Eqs

Monday, May 27, 2013

What is Information? (Part 2: The Things We Know)

In the first part of this post I have talked to you about entropy mostly. How the entropy of a physical system (such as a die, a coin, or a book) depends on the measurement device that you will use for querying that system. That, come to think of it, the uncertainty (or entropy) of any physical object really is infinite, and made finite only by the finiteness of our measurement devices. If you start to think about it, of course the things you could possibly know about any physical object is infinite! Think about it! Look at any object near to you. OK, the screen in front of you. Just imagine a microscope zooming in on the area framing the screen, revealing the intricate details of the material. The variations that the manufacturing process left behind, making each and every computer screen (or iPad or iPhone), essentially unique.

If this was another blog, I would now launch into a discussion of how there is a precise parallel (really!) to renormalization theory in quantum field theory... but it isn't. So, let's instead delve head first into the matter, and finally discuss the concept of information.

What does it even mean to have information? Yes, of course, it means that you know something. About something. Let's make this more precise. I'll conjure up the old "urn". The urn has things in it. You have to tell me what they are.

Credit: www.dystopiafunction.com


So, now imagine that.....

"Hold on, hold on. Who told you that the urn has things in it? Isn't that information already? Who told you that?"

OK, fine, good point. But you know, the urn is really just a stand-in for what we call "random variables" in probability theory. A random variable is a "thing" that can take on different states. Kind of like the urn, that you draw something from? When I draw a blue ball, say, then the "state of the urn" is blue. If I draw a red ball, then the "state of the urn" is red. So, "urn=random variable". OK?

"OK, fine, but you haven't answered my question. Who told you that there are blue and red balls in it? Who?"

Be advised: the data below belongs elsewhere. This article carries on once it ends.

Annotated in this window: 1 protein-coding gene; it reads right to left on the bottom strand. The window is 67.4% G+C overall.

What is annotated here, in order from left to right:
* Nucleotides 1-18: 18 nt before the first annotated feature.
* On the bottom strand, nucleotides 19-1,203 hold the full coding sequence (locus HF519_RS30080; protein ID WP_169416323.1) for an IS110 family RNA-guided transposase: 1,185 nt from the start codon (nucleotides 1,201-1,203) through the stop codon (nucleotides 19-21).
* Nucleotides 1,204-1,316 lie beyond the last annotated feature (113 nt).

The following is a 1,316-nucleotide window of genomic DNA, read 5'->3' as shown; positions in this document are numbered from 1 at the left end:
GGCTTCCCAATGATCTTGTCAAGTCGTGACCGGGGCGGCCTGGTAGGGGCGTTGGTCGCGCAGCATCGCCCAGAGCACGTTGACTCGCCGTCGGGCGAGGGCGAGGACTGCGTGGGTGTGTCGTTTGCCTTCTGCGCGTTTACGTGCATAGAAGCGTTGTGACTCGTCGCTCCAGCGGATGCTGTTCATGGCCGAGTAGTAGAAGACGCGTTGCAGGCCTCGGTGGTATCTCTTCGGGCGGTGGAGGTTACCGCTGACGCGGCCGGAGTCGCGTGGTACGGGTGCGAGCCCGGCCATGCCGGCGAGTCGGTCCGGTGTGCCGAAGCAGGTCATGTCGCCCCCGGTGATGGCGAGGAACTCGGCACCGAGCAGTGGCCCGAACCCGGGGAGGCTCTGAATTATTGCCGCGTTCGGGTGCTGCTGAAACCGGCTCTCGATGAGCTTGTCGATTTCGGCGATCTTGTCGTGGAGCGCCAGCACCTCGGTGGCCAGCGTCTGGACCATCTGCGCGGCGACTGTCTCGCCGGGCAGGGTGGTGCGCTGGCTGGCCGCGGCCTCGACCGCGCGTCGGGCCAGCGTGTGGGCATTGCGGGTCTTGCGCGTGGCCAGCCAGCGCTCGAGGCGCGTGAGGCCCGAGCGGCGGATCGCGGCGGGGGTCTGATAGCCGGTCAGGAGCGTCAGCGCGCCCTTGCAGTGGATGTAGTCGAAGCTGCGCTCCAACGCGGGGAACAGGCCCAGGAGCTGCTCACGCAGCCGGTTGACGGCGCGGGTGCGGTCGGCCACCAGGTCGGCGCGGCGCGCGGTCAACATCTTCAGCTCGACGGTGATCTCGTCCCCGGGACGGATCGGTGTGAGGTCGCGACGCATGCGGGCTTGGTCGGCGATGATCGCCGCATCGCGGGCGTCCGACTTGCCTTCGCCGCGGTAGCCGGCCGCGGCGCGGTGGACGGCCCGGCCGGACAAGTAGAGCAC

You really are interrupting my explanations here. Who are you anyway? Never mind. Let me think about this. Here's the thing. When a mathematician defines a random variable, they tell you which state it can take on, and with what probability. Like: "A fair coin is a random variable with two states. Each state can be taken on with equal probability one-half." When they give you an urn, they also tell you how likely it is to get a blue or a red balls from it. They just don't tell you what you will actually get when you pull one out. 

"But is this how real systems are? That you know the alternatives before asking questions?"

All right, all right. I'm trying to teach you information theory, the way it is taught in any school you would set your foot in. I concede, when I define a random variable, then I tell you how many states it can take on, and what the probability is that you will see each of these states, when you "reach into the random variable". Let's say that this info is magically conferred upon you. Happy now?

"Not really."

OK, let's just imagine that you spend a long time with this urn, and after a while of messing with it, you do realize that:

A) This urn has balls in it.
B) From what you can tell, they are blue and red.
C) Reds occur more frequently than blues, but you're still working on what the ratio is.

Is this enough?

"At least now we're talking. Do you know that you assume a lot when you say "random variable"?

I wanted to tell you about information, and we got bogged down in this discussion about random variables instead. Really, you're getting in the way of some valuable instruction here. Could you just go away?

"You want to tell me what it means to 'know something', and you use urns, which you say are just code for random variables, and I find out that there is all this hidden information in there! Who is getting in the way of instruction here??? Just sayin'!"

....

OK.

....

All right, you're making this more difficult than I intended it to be. According to standard lore, it appears that you're allowed to assume that you know something about the things you know nothing about. Let's just call these things "common sense". And the things you don't know about the random variable are the things that go beyond common sense. The things that, unless you had performed dedicated experiments to ascertain the state of the variables, you kinda know. Like, that a coin has two sides. That's common knowledge, right?

"And urns have red and blue balls in it? What about red and green?"

You're kinda pushing it now. Shut up.

Soooo. Here we are. Excuse this outburst.  Moving on.

We have this urn. It's got red and blue balls in it. (This is common knowledge.) They could be any pairs of colors, you do realize. How much don't you know about it? 

Easily answered using our good buddy Shannon's insight. How much you don't know is quantified by the "entropy" of the urn. That's calculated from the fraction of blue balls known to be in the urn, and  the fraction of red balls in the urn. You know, these fractions that are common knowledge. So, let's say that fraction of blue is p. The fraction of red then is of course (you do the math) 1-p. And the entropy of the urn is